(You do back up your computer’s hard drive. Hmmm?)

Barrett’s Home Tech Rule #1:

No matter how big your external hard drive is right now, you’re always going to need a larger one.

G-Technology or LaCie?
Even though we’re all locked in an inevitable hard drive upgrade cycle, it still makes sense to buy the best drive you can afford.

You don’t want to wake up one day, and all your precious home videos and photos are suddenly trapped in a hockey puck.

There’s no shortage of opinion out there on the best hard drives to buy.
For me, the main criteria for a good hard drive is reliability.

I started buying LaCie hard drives years ago.
I never had one crash on me.
(though one did start acting kind of funky)
I still happily use my portable LaCie “Rugged” drive with its telltale orange rubber bumper.

But enough video editors I’ve spoken with over the years have shared their LaCie horror stories. Plus the web is filled with angry LaCie owners.

That said, since every hard drive has its own unknown expiration date, you’ll find ugly stories about every drive manufacturer.

Then, I heard a lot of good press on a company called
G-Technology.
Their G-Tech drives are more expensive than LaCie’s, but the consensus
(if one can call it that) is they’re better.
So I made the switch.

Since then I’ve been a G-Tech man.
And I’ve been very happy.

I own a 6 TB G-DRIVE for my Time Machine backups and a G-RAID to store and edit all my home video files.

RAID Drives
Though every hard drive will eventually die on you one day, there’s one general exception.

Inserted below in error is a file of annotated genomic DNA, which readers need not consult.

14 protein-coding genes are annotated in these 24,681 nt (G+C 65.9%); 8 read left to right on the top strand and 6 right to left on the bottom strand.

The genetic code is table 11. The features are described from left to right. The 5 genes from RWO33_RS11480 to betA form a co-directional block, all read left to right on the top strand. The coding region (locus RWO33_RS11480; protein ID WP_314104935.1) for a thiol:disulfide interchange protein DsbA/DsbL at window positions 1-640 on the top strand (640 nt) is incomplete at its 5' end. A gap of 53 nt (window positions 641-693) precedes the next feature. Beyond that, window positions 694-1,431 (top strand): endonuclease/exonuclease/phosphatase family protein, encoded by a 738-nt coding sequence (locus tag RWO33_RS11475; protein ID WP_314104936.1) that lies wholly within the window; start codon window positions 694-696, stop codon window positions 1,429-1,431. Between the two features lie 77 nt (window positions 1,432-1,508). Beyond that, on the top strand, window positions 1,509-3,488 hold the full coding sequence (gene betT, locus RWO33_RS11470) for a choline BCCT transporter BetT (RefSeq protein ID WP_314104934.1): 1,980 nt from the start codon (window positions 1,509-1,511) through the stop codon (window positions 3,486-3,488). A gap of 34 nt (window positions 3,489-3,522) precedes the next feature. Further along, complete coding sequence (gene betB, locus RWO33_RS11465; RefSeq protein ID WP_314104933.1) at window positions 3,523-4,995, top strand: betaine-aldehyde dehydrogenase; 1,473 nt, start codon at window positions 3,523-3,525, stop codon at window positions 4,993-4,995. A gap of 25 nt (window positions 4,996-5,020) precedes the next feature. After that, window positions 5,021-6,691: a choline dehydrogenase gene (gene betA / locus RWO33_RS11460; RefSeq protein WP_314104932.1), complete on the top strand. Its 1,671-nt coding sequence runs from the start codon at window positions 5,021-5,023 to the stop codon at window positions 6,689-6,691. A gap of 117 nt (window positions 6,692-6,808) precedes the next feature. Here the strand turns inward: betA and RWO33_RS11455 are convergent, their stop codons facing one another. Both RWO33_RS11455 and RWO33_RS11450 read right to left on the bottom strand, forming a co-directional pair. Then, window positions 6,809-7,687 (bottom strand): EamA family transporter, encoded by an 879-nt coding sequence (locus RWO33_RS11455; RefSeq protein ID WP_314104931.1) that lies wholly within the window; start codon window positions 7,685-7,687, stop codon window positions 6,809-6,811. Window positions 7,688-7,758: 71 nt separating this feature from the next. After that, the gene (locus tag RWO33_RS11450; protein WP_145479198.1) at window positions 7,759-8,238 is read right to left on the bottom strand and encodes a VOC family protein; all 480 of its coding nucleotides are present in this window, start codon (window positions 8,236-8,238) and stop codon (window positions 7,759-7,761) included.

They’re called RAID drives, which stands for ‘redundant array of independent disks.’
A RAID is essentially one big hard drive made up of linked, smaller disks.

If one of the hard drives in your RAID fails, the others have enough redundant data to maintain the integrity of all your files.
The downside to this solution is it shrinks the effective size of your hard drive with all that duplicated data.

So your overall hard drive ‘unit’ can theoretically live forever.
(Assuming you replace the expired individual drives)

There are many complicated ways a RAID drive can be formatted or ‘striped.’

The one essential rule to remember is RAID 0 doesn’t provide any back up security.
It does give your drive a big performance boost for video editing, but that’s not what we’re looking for right now.

You’ll need at least a RAID 1.
For more detail on RAID technology, this is a good article from Gizmodo.

Be forewarned…
RAID drives are a lot more expensive.
(Are you sitting down?)

The G-Technology 8 TB G-RAID with Thunderbolt 3 (with two drives)
goes for $599 on Amazon.

Ouch!!

But if you could afford it, wouldn’t you pay more for a little peace of mind on the home tech front?

You Don’t Always Need a Bigger Piggy Bank
Of course not everyone will jump at the opportunity to drop six hundred clams on their home video projects.
You could easily go to Staples and buy a basic 8 TB drive for only $199.99.
But it’s an apples and oranges comparison.

The good news is the ongoing forward march of technology makes heartier hard drives cheaper by the day.

Plus, you may never need a RAID.
I needed to raid my piggy bank to buy a RAID, specifically because I wanted it to safely house my ever-bulging collection of HD home video clips.